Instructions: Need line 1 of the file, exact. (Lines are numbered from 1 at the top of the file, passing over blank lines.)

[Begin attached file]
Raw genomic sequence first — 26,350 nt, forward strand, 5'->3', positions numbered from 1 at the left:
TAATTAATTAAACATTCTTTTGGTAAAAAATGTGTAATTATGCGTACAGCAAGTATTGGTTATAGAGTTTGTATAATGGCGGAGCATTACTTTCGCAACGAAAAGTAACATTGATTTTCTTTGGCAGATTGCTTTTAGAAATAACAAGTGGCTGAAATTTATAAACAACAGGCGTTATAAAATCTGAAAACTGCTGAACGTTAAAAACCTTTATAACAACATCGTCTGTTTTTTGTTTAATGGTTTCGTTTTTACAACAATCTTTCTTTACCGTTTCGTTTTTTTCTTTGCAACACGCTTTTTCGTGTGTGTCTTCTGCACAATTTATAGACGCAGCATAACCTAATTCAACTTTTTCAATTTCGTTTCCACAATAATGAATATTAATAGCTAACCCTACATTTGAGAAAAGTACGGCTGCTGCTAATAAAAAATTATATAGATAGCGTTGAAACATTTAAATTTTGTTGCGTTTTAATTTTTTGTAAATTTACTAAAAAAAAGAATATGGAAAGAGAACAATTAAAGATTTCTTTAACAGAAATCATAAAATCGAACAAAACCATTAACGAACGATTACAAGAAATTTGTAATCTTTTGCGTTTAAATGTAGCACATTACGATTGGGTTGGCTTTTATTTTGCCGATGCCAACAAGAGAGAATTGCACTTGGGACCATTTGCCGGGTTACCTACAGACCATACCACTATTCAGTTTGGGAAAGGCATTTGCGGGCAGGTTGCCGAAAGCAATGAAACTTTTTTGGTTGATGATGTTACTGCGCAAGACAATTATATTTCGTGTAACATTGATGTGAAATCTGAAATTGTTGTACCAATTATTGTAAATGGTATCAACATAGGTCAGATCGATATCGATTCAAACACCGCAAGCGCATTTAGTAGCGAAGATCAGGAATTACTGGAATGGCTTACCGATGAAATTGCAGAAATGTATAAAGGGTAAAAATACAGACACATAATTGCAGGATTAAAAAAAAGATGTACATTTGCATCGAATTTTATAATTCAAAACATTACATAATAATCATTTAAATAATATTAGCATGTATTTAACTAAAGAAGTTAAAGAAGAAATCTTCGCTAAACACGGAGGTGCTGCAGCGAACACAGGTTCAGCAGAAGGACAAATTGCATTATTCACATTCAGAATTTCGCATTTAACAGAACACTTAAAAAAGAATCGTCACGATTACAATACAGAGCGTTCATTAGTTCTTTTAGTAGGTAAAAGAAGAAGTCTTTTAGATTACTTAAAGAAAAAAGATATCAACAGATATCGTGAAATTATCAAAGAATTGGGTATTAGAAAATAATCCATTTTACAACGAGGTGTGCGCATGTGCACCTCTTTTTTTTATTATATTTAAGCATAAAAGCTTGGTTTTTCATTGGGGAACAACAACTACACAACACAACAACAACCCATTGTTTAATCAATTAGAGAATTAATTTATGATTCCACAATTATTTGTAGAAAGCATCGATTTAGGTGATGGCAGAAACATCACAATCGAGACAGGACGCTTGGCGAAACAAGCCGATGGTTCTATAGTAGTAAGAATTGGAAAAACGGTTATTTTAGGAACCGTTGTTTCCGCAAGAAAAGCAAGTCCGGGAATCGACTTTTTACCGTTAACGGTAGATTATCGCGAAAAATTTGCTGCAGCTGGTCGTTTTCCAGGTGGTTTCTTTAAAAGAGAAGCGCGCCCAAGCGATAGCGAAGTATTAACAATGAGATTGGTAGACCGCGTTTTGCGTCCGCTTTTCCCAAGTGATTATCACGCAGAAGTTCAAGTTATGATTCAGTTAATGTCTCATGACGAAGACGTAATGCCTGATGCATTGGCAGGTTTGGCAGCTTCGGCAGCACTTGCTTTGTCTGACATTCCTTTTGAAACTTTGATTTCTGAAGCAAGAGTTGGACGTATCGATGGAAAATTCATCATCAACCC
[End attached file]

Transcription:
Raw genomic sequence first — 26,350 nt, forward strand, 5'->3', positions numbered from 1 at the left: